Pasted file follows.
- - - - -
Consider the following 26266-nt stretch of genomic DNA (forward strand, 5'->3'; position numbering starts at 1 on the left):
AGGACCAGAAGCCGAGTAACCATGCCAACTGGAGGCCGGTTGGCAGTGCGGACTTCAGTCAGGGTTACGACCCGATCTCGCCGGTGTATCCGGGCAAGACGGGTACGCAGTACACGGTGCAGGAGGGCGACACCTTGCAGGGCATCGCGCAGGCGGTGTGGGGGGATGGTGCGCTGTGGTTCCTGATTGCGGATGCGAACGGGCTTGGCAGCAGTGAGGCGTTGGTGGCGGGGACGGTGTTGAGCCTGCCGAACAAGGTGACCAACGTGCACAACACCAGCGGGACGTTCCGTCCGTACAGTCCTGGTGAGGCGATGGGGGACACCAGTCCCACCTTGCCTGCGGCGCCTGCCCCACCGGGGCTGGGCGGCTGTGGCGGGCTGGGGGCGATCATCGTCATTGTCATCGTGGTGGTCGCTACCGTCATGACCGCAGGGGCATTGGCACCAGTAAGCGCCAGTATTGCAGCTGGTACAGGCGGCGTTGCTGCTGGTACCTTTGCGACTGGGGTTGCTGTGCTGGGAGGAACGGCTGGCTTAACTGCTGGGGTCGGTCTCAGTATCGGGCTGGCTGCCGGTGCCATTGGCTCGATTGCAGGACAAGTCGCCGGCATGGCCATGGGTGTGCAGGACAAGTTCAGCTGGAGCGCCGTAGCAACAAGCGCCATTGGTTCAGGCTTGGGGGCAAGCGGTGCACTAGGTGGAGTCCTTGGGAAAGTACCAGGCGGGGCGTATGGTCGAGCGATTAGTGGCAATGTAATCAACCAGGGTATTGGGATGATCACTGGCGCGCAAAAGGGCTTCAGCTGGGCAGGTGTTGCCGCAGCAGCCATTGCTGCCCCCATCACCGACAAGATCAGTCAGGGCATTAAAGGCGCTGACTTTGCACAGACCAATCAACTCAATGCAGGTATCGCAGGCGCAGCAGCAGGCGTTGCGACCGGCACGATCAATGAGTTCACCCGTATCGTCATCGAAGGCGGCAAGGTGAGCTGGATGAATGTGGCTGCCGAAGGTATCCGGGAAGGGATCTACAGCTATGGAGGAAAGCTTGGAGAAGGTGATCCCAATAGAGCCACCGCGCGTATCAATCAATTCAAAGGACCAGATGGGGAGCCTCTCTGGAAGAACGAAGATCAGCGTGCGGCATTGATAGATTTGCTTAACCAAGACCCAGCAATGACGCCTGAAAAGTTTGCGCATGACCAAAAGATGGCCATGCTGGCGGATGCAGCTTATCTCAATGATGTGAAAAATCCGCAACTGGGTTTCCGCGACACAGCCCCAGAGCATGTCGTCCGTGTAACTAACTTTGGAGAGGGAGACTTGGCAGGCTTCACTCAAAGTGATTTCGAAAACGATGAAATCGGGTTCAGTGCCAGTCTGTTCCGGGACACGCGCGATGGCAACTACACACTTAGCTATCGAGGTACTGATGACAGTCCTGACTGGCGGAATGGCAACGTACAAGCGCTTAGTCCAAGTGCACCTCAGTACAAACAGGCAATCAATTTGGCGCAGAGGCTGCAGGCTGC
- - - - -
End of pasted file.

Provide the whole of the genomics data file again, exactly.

Consider the following 26266-nt stretch of genomic DNA (forward strand, 5'->3'; position numbering starts at 1 on the left):
AGGACCAGAAGCCGAGTAACCATGCCAACTGGAGGCCGGTTGGCAGTGCGGACTTCAGTCAGGGTTACGACCCGATCTCGCCGGTGTATCCGGGCAAGACGGGTACGCAGTACACGGTGCAGGAGGGCGACACCTTGCAGGGCATCGCGCAGGCGGTGTGGGGGGATGGTGCGCTGTGGTTCCTGATTGCGGATGCGAACGGGCTTGGCAGCAGTGAGGCGTTGGTGGCGGGGACGGTGTTGAGCCTGCCGAACAAGGTGACCAACGTGCACAACACCAGCGGGACGTTCCGTCCGTACAGTCCTGGTGAGGCGATGGGGGACACCAGTCCCACCTTGCCTGCGGCGCCTGCCCCACCGGGGCTGGGCGGCTGTGGCGGGCTGGGGGCGATCATCGTCATTGTCATCGTGGTGGTCGCTACCGTCATGACCGCAGGGGCATTGGCACCAGTAAGCGCCAGTATTGCAGCTGGTACAGGCGGCGTTGCTGCTGGTACCTTTGCGACTGGGGTTGCTGTGCTGGGAGGAACGGCTGGCTTAACTGCTGGGGTCGGTCTCAGTATCGGGCTGGCTGCCGGTGCCATTGGCTCGATTGCAGGACAAGTCGCCGGCATGGCCATGGGTGTGCAGGACAAGTTCAGCTGGAGCGCCGTAGCAACAAGCGCCATTGGTTCAGGCTTGGGGGCAAGCGGTGCACTAGGTGGAGTCCTTGGGAAAGTACCAGGCGGGGCGTATGGTCGAGCGATTAGTGGCAATGTAATCAACCAGGGTATTGGGATGATCACTGGCGCGCAAAAGGGCTTCAGCTGGGCAGGTGTTGCCGCAGCAGCCATTGCTGCCCCCATCACCGACAAGATCAGTCAGGGCATTAAAGGCGCTGACTTTGCACAGACCAATCAACTCAATGCAGGTATCGCAGGCGCAGCAGCAGGCGTTGCGACCGGCACGATCAATGAGTTCACCCGTATCGTCATCGAAGGCGGCAAGGTGAGCTGGATGAATGTGGCTGCCGAAGGTATCCGGGAAGGGATCTACAGCTATGGAGGAAAGCTTGGAGAAGGTGATCCCAATAGAGCCACCGCGCGTATCAATCAATTCAAAGGACCAGATGGGGAGCCTCTCTGGAAGAACGAAGATCAGCGTGCGGCATTGATAGATTTGCTTAACCAAGACCCAGCAATGACGCCTGAAAAGTTTGCGCATGACCAAAAGATGGCCATGCTGGCGGATGCAGCTTATCTCAATGATGTGAAAAATCCGCAACTGGGTTTCCGCGACACAGCCCCAGAGCATGTCGTCCGTGTAACTAACTTTGGAGAGGGAGACTTGGCAGGCTTCACTCAAAGTGATTTCGAAAACGATGAAATCGGGTTCAGTGCCAGTCTGTTCCGGGACACGCGCGATGGCAACTACACACTTAGCTATCGAGGTACTGATGACAGTCCTGACTGGCGGAATGGCAACGTACAAGCGCTTAGTCCAAGTGCACCTCAGTACAAACAGGCAATCAATTTGGCGCAGAGGCTGCAGGCTGC